Adam H wrote:
Zcorp wrote:I care both about the designers that worked on the project (I have empathy for my colleagues) and I care about the impact it has on the players and culture. I strongly believe that games should improve/add value the player who play them, and players should want to play because of that. Not because a decent psychologist/game designer is playing on their biases to manipulate them.
I'm not sure there's an objective difference between adding value to players and playing on the player's biases. If the player wants something, who are you to say whether it is valuable to them or they are just being stupid?
I'm a knowledgeable and experienced expert on game design and psychology, but that isn't really relevant. I'm not going to compare gaming to drugs, I'm not suggesting extensive playing of games is as detrimental as extensive drug abuse. I am going to suggest it can have a very significant negative impact on individuals behavior.
Some bars have a drink limit, or cut individuals off who are to drunk. They even have bouncers to assist with this. It doesn't take a medical doctor for a bartender to understand when someone is to drunk and probably should stop being served (and serving them when they are drunk and you know they are driving home certainly isn't valuable to them). Over-serving can even lead to liability for the establishment, there is even liquor liability insurance.
However, often unfortunately for the individuals selling liquor and other drugs people who use your good are less likely to continue to use your good in the short turn after a few uses. Not true of games. Playing games heavily for 4 hours doesn't result in gamers passing out.
Maybe you want an example that you perceive as a little closer to games, how about gambling. Why isn't gambling legal everywhere? Who makes these laws that say I can't gamble, I want to gamble, who are you to say what is valuable to me. I should be able to piss away all my mortgage on a slot machine, go sell my car to I can get drunk enough to try and forget about it and then by some coke to have energy to try and work the next morning right? I can actually do all of those things in society today, and none of those are in my house.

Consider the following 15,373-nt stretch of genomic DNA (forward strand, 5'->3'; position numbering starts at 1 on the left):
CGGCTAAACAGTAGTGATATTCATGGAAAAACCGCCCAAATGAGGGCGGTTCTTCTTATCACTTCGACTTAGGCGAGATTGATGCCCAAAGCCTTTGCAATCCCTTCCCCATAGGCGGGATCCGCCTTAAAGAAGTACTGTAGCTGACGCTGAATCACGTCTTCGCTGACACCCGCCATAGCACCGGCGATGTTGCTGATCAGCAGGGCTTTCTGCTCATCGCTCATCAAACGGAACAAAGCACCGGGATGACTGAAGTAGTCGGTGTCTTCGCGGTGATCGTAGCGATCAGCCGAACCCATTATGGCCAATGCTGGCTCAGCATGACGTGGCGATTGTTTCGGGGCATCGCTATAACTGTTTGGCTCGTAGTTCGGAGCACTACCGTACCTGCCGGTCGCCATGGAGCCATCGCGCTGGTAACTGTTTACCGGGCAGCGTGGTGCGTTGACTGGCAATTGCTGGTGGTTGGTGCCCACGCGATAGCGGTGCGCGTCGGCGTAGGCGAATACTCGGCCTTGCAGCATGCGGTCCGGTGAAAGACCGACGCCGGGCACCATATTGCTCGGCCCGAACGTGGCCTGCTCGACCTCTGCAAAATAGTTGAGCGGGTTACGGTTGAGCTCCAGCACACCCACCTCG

For other things that directly play on the chemical reactions of our brain to give pleasure but when overuse or specific kinds of use can lead to poor behavior we have rules, social influence and laws that put responsibility on the the vendors of those goods to sell them responsibly. This isn't true of games.
Should we care about the well-being of people who have addictions, or make poor choices in the moment? Should we care about systems that are explicitly designed to create situations where people make poor decisions and then profit off of it? I think so, not because I think I should be able to tell the guy who lost his mortgage that he can't gamble but because I care about building a good society and that includes helping the less educated and more compulsive individuals that these business models prey on.
Drink responsibly is everywhere, we should want to create a culture were we are gaming responsibly rather than apologizing for the for the companies making money off of their players who aren't gaming responsibly. Addiction shouldn't have a positive connotation within the world of game development, and sadly not only is it positive in the context of development but with marketing to the consumers.
Edit: also, do the designers that weren't privy to the business decisions have a stake in the game? It seems like they get paid no matter how the game does commercially. And anyways, I doubt you can give any evidence that the game would do better with a different pricing model, since professional business people choose this pricing model specifically so that it would make the most money for them.
People have a stake in what they create, if a game does well I'd hope their designers are getting raises with some of that profit in addition to the general sense of self-worth that comes from creating something of value. Some designers also have equity. Making a case for a different pricing model being better is a long and deep process, before we go through that I'd point you to Ramin Shokrizade, he is a decent writer covering this subject, and the first few pages of our discussion can be covered by you reading through his articles, look specifically at this
. There is a lot to be debated about his articles but it should give us a place to start talking about it, and citing what different games did and their success, and types of success.